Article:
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Thursday, May 24, 2018
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Teachers urge more parental involvement

— Principals in five of Pinellas County’s lowest-performing schools have been under a microscope by a skeptical public and critical education officials as they attempted to reverse years of backsliding academics.

Now, they await their “final exams” from the state.

The state-led “Differentiated Accountability Team” is making its final visits of the school year to the “district managed turnaround schools” plagued by years of poor test scores and school grades.

But an early indicator of the school’s success is that a majority of the teachers plan to return.

About 5,000 teachers responded to the district’s school climate survey, which allowed them to provide anonymous feedback to their superiors. Many teachers indicated that parent involvement and student discipline will continue to be a challenge next year.

“The atmosphere here is a lot better than it has been for the last couple of years. With something in place to hold the parents accountable for the actions of their child, it could help to turn the school around,” wrote one teacher at Melrose Elementary in St. Petersburg. “Parents need to have some consequences for the actions of their children.”

“I think it is important for the district and state to understand that this school has potential, but it will take time,” wrote a teacher at Maximo Elementary in St. Petersburg. “There are many staff members here that put loads of their life’s time into this place. I would not be fair to dissolve the school or the staff without the school or district stepping up to design a program to keep staff members here.”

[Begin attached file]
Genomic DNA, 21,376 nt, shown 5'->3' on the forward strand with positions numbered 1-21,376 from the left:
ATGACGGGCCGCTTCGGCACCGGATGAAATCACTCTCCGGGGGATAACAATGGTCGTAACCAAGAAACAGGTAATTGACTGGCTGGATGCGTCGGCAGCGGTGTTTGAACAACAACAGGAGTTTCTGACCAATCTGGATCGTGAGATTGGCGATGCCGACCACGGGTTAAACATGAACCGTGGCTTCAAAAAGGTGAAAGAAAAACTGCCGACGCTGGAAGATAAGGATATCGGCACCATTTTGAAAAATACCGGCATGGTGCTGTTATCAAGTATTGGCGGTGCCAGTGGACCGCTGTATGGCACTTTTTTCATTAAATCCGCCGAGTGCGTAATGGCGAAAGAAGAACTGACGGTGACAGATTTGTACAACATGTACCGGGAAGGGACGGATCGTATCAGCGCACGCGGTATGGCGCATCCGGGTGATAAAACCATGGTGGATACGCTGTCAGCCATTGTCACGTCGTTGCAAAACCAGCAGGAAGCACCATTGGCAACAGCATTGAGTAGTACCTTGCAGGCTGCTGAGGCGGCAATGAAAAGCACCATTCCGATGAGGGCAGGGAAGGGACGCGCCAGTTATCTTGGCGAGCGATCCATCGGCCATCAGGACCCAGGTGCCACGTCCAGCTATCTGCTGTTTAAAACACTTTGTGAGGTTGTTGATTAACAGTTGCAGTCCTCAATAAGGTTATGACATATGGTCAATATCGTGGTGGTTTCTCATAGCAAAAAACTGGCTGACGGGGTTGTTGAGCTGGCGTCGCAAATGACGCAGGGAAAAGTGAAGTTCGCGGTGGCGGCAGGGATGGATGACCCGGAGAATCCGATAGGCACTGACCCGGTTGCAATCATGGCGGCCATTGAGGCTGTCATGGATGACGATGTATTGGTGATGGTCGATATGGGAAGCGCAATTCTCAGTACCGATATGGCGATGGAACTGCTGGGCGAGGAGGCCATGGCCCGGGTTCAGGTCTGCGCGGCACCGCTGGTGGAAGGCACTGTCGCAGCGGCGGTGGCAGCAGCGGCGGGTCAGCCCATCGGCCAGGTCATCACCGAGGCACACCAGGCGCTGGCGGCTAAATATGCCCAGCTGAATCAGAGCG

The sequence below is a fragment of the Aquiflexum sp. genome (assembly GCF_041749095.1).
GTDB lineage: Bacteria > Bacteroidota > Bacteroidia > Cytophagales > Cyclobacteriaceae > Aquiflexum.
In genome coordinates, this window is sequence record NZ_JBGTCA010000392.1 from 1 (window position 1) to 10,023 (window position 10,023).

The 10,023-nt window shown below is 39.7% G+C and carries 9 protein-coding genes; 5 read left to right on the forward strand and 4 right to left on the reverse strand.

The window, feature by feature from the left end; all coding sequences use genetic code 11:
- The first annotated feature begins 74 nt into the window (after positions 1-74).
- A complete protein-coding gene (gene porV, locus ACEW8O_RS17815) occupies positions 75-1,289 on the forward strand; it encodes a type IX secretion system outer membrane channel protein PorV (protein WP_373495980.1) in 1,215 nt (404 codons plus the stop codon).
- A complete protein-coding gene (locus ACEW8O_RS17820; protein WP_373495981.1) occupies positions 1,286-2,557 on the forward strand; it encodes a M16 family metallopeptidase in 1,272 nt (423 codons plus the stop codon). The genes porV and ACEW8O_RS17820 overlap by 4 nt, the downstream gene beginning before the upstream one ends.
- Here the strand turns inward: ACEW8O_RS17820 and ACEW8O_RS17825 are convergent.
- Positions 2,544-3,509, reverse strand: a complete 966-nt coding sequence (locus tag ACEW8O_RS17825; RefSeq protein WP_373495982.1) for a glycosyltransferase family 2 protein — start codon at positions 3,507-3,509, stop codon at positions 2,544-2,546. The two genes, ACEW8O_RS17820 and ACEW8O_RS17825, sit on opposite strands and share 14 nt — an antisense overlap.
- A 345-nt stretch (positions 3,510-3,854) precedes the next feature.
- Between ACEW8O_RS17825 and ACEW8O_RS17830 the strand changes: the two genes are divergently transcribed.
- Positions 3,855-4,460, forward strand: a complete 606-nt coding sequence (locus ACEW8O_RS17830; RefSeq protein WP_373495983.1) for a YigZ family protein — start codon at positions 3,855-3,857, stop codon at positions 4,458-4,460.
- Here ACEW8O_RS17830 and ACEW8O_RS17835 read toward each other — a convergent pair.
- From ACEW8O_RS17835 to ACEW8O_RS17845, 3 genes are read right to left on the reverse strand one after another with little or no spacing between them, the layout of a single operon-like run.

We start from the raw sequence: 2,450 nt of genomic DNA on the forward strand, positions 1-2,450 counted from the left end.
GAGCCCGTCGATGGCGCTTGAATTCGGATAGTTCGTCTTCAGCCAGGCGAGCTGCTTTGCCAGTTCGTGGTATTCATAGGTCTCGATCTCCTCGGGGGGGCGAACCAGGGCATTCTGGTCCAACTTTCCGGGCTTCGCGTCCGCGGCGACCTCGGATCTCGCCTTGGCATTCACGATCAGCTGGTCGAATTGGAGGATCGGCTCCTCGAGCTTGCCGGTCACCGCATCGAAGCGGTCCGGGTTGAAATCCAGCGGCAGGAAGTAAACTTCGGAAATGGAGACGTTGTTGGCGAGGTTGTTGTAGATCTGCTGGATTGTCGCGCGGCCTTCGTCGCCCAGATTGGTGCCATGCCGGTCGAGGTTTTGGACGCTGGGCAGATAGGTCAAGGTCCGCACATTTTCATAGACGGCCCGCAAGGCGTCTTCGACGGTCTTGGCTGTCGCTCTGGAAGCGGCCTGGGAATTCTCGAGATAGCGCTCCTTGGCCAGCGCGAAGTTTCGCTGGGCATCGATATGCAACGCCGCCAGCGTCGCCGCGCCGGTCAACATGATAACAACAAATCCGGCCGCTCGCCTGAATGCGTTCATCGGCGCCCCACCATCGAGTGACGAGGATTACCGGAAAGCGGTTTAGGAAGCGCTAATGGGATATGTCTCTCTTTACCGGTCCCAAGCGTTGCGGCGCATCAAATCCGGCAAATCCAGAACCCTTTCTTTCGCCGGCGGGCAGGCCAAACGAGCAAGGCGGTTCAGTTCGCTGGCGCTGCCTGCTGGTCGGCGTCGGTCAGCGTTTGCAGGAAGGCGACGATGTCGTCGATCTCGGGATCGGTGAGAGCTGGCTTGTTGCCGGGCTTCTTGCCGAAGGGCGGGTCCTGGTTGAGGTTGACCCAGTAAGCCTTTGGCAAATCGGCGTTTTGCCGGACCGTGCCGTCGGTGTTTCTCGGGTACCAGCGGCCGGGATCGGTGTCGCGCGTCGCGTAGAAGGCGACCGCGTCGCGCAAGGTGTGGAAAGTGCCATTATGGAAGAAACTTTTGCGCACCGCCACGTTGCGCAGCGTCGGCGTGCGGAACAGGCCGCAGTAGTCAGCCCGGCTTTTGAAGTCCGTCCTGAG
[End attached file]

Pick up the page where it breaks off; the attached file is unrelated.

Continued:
Melrose, an F school, had the largest staff change, with 13 returning instructional staff members and 29 new faces. At Maximo, a D school, there were 18 new hires, and there were 22 at D school Azalea Middle, 25 at F school Fairmount Park and 24 at D school Pinellas Park Middle.

At Azalea, 94 percent of teachers said they feel the staff is “committed to raising academic expectations for all students in this school,” but only 30 percent felt students had high expectations of themselves.

“There were a number of areas where our scores were higher than any other middle school in the district, and then there were areas where we were significantly below, so there’s a big gulf to make up with our teachers’ answers,” Azalea Principal Connie Kolosey said. “They said they feel like they have a lot of support here, they have the resources they need, but concerns are still parental engagement, safety, consistency with discipline and those things that are constant struggles. It was empowering to know throughout the school year that even as things got tough we all chose to be here.”

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New programs have done a lot to get students engaged, and also to create opportunities for parents to see what their child is learning at school. Azalea was the first in the school district to create a “Cadet Corps” mentorship program that emphasize military-style leadership with the JROTC at Boca Ciega High School.